This, however, is still well above the 1.5C target that scientists say is a crucial point when impacts like heatwaves, droughts and flooding become ever more frequent and severe.
The IPCC says meeting the 1.5C goal would require cutting greenhouse gas emissions by 43% by 2030 from 2019 levels.
Energy-related emissions of carbon dioxide, the main man-made greenhouse gas, rose to a record high in 2022, according to the IEA.
To get climate action on track will require a dramatic acceleration, from halting deforestation to transforming the ways humans travel, work and eat - such as reducing high-polluting plane journeys and meat consumption, experts say.
Is extreme weather normal now?
Scientists are becoming increasingly adept at joining the dots between extreme weather events and climate change.
Record heat in Europe and North America in July 2023, for example, would have been "virtually impossible" without climate change, according to World Weather Attribution, an international group of scientists.
The same group said Libya's heavy rainfall in September, which triggered deadly floods, was up to 50 times more likely due to human-caused warming.
A U.N. report said in November that the gap between the financial needs of vulnerable people to adapt to ever more extreme heat, floods, storms and wildfires and the available funding to do that was 50% wider than estimated just a year ago.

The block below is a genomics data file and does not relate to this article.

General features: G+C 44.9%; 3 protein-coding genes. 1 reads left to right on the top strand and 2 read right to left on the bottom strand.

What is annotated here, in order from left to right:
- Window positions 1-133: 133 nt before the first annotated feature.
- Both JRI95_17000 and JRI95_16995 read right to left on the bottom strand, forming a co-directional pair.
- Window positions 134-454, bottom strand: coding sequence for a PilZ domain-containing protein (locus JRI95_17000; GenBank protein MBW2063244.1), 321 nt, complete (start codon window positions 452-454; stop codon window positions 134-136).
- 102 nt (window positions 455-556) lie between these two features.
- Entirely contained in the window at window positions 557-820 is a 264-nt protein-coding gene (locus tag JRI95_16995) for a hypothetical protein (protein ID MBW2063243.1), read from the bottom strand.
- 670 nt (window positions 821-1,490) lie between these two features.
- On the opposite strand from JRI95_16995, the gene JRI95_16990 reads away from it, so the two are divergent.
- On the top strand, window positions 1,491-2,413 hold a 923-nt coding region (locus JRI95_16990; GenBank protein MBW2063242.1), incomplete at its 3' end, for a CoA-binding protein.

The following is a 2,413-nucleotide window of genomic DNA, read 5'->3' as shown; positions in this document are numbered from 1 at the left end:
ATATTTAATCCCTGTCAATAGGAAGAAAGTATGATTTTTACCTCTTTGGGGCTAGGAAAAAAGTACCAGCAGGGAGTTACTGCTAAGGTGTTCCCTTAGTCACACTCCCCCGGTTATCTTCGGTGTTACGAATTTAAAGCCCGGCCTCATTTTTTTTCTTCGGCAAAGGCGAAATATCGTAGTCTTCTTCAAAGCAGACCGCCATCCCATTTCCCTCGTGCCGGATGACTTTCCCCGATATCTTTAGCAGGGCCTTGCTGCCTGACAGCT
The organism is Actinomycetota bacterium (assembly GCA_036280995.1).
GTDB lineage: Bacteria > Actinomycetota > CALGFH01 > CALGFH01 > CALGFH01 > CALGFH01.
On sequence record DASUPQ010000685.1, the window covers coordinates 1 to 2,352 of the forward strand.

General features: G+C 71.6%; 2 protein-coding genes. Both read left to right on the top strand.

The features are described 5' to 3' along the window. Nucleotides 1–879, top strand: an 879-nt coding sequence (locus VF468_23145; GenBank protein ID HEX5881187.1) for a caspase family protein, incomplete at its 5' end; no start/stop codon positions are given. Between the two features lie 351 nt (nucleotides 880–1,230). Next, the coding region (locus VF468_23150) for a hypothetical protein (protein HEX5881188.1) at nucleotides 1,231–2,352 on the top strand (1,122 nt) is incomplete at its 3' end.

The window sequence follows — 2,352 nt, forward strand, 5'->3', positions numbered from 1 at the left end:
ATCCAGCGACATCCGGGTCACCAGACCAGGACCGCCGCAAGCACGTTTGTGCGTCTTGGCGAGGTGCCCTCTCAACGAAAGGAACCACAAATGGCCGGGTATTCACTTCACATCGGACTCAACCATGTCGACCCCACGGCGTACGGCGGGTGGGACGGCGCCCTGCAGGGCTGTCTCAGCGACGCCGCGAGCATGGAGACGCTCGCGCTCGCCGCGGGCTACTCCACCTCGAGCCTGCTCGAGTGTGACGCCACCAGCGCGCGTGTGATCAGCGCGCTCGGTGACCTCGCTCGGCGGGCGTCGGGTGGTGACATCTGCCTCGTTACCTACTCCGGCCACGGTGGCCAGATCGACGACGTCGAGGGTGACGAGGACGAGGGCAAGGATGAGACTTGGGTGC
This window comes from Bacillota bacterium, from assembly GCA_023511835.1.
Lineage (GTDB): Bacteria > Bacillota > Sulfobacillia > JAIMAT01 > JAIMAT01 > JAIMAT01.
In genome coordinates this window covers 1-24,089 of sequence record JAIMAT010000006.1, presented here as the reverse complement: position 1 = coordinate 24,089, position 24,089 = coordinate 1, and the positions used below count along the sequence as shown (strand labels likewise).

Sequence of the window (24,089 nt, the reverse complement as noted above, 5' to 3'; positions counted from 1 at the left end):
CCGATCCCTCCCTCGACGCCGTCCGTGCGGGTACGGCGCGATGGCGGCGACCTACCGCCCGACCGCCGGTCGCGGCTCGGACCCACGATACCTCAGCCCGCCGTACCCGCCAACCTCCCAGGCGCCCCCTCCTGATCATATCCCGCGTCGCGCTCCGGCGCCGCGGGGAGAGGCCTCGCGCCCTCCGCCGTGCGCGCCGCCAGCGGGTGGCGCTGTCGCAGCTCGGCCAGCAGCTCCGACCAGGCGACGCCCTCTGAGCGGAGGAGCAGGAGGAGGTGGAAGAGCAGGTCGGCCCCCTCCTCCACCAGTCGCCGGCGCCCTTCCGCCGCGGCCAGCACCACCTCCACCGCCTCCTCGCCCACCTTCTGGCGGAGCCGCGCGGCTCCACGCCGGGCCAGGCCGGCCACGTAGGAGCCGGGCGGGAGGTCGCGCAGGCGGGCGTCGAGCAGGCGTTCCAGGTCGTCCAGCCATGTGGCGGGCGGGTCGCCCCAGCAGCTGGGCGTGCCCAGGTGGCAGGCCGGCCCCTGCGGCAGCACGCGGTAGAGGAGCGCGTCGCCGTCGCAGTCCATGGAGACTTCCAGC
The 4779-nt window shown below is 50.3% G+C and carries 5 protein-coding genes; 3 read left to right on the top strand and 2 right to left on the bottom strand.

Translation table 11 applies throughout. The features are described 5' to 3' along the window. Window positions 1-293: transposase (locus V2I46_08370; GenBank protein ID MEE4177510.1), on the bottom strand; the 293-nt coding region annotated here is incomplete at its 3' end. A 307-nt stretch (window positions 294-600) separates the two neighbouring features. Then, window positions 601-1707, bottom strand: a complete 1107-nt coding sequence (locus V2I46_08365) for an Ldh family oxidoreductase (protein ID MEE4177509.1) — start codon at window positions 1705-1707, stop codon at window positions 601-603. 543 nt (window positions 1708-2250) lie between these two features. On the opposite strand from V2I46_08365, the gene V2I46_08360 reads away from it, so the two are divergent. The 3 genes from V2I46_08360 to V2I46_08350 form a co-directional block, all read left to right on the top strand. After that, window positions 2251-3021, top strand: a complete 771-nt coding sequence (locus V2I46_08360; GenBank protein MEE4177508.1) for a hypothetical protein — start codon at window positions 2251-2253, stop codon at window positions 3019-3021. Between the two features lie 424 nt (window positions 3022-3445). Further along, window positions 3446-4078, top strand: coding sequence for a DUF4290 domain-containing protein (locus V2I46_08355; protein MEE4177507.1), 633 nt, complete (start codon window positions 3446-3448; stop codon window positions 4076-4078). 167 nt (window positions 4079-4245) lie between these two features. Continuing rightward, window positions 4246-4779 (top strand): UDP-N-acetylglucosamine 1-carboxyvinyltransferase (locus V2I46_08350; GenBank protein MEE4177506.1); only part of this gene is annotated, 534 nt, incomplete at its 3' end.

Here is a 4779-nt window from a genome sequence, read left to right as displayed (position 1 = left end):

It calculated annual adaptation costs and needs at $215 billion to $387 billion a year up to 2030 - 10 to 18 times more than the $21 billion provided in 2021.
Will we ever solve the climate crisis?
The window of opportunity is narrowing to cut greenhouse gas emissions fast enough to slow the planet's warming and stay within the 1.5C limit, scientists and U.N. officials say.
Breaching it could lead to a range of dangerous "tipping points" - or points of no return - such as the collapse of ice sheets in Greenland or Antarctica which could turbo-charge sea-level rise, or the mass death of tropical coral reefs in warming oceans.
But there are positive tipping points, too.
Electric vehicle sales could soon surge as prices fall to near parity with fossil-fuel vehicles, for example.
Given the right protection, forests, peatlands and other ecosystems can thrive - capturing and absorbing human-caused carbon dioxide emissions.
Solutions to the climate crisis already exist, but they require unprecedented changes at a new scale and pace across societies, the IPCC says.
And even if global warming does exceed 1.5C in the coming years, it adds, every fraction of a degree matters to limit the harm to people and the planet - and to make it easier to pull temperatures back down to safer levels when the time comes.
This article was updated on Nov. 29, 2023, at 8:58 GMT ahead of the start of the COP28 climate talks.
Reporting by Jack Graham; Editing by Alister Doyle and Megan Rowling.
Part of:COP28: What’s ahead for climate change action?
Updated: November 28, 2023
- Extreme weather
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- Climate finance
- Climate policy
- Loss and damage
- Climate solutions